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Use of Police dog justified in Upper Hutt arrest

13 November 2014 - A report released today by the Independent Police Conduct Authority has found an Upper Hutt Police officer was justified in using his Police dog to apprehend an offender believed to be involved in a burglary.

In releasing the report Independent Police Conduct Authority Chair, Judge Sir David Carruthers said the Authority found the officer involved had control of his dog at all times during the incident.

At around 1:10am on 5 June 2014 Police were called to the Brown Owl shops in Akatarawa Road, Upper Hutt after reports of an attempted burglary. Soon after Police arrived two people were seen running away from the shops. A Police dog handler arrived at the scene and his dog quickly found a scent that led from behind the shops to Akatarawa Road. Following the scent the dog began tracking the offenders. The officer then saw two men on Akatarawa Road and shouted at them to stop or he would release the dog. Despite hearing the officer’s command the two men fled and ran down a driveway near the shops.

The officer released his dog which caught one of the men. At this point the officer was at the top of the driveway trying to locate the second man as the pair had split up. The officer entered the driveway and saw the man standing against a fence and the Police dog biting the offender’s leg. As the officer moved to release the dog he slipped and slid down a small bank which delayed him from reaching the dog. About three or four seconds later the officer removed the dog and arrested the offender. Not long after that additional officers arrived and arrested the second offender without injury.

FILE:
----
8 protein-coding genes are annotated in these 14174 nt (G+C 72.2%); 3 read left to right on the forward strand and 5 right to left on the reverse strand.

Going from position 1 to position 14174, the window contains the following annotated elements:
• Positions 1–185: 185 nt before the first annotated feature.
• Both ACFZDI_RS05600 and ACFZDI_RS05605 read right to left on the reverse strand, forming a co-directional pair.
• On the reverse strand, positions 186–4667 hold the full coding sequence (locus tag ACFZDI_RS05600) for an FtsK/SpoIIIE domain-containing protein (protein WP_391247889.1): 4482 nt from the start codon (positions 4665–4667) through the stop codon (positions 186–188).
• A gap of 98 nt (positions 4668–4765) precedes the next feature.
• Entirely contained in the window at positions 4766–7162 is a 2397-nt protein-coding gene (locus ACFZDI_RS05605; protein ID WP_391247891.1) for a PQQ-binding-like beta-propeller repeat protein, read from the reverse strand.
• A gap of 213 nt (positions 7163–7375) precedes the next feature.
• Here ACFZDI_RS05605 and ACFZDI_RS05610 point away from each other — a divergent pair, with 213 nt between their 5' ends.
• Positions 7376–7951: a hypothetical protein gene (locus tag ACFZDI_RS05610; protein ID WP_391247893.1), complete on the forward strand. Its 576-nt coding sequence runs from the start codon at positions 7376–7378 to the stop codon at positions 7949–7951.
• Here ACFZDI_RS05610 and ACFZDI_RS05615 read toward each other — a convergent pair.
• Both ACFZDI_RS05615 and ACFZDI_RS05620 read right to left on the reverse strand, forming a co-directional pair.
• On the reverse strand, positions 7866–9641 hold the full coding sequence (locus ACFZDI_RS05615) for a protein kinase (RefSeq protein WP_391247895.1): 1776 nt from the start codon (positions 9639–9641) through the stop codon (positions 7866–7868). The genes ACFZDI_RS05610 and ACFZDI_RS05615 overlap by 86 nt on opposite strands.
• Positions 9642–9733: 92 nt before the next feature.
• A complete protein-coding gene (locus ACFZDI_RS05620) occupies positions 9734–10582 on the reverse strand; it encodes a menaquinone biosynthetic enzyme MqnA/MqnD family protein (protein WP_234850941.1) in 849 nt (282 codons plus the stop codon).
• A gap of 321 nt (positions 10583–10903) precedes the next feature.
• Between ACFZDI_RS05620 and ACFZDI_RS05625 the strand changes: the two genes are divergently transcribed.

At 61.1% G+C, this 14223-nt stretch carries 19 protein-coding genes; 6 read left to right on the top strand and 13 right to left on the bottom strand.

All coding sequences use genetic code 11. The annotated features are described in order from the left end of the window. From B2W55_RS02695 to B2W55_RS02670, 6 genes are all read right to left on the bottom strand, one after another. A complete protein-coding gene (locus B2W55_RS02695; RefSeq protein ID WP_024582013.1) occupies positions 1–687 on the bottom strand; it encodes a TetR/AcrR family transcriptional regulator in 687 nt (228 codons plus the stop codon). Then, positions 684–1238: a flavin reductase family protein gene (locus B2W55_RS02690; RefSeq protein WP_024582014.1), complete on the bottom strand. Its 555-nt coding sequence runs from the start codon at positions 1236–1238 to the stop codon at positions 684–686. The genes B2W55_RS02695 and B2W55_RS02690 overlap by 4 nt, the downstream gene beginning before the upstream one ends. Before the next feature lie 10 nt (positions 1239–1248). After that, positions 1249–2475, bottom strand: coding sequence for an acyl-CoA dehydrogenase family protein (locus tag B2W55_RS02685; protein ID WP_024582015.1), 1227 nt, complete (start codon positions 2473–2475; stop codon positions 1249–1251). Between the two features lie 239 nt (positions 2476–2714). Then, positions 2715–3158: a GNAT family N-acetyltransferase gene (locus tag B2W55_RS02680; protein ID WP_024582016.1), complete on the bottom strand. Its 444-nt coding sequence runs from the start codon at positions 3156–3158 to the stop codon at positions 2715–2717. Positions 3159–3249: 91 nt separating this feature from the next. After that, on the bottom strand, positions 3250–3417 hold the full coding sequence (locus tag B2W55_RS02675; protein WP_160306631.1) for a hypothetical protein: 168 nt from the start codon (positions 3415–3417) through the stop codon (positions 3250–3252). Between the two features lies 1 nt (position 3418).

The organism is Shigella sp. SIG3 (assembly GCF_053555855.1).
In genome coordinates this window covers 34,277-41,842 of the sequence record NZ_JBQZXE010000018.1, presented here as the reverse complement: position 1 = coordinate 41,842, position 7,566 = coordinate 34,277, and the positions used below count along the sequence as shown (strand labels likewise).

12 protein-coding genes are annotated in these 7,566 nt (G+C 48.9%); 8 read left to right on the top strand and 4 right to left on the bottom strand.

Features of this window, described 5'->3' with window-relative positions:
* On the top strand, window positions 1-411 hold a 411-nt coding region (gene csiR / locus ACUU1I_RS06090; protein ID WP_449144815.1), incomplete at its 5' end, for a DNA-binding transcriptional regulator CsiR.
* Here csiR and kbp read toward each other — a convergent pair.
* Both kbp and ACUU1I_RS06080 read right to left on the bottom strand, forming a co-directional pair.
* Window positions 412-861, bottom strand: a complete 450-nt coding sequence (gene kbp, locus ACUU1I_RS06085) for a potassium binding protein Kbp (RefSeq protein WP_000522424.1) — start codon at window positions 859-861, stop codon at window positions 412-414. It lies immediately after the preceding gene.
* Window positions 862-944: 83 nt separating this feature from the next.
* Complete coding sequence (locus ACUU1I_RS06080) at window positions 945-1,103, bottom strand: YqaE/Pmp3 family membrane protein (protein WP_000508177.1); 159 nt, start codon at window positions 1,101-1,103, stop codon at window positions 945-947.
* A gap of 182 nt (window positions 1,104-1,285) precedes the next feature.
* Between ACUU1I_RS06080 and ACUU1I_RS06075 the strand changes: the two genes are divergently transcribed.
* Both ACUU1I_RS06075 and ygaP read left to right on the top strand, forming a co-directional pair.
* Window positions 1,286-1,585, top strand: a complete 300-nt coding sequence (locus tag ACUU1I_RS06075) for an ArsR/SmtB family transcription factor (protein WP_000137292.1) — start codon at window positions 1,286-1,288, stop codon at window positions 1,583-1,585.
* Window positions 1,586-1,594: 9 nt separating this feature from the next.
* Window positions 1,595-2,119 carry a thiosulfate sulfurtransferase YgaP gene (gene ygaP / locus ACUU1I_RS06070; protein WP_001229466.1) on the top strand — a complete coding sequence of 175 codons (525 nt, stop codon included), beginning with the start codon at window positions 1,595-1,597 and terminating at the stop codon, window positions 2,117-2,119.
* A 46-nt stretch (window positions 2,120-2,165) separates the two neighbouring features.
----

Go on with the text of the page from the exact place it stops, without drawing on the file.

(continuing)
Police took the man who had been bitten by the dog to the Lower Hutt Police station where he was examined by a Police doctor. He was then taken to Lower Hutt hospital for treatment and remained there for eight days.

“In conducting its investigation the Authority found that there were reasonable grounds for the officer to suspect that the two men were responsible for the attempted burglary.

The Authority also found that releasing the Police dog to chase the offenders was the only realistic tactical option that would allow the officer to catch and arrest the suspected burglars. Once the officer reached the offender the dog was removed as soon as possible,” Sir David said.

Following the incident the offender who was bitten by the Police dog, complained to the Authority that he was punched in the face five to six times by the officer before the Police dog was removed from his leg.

 

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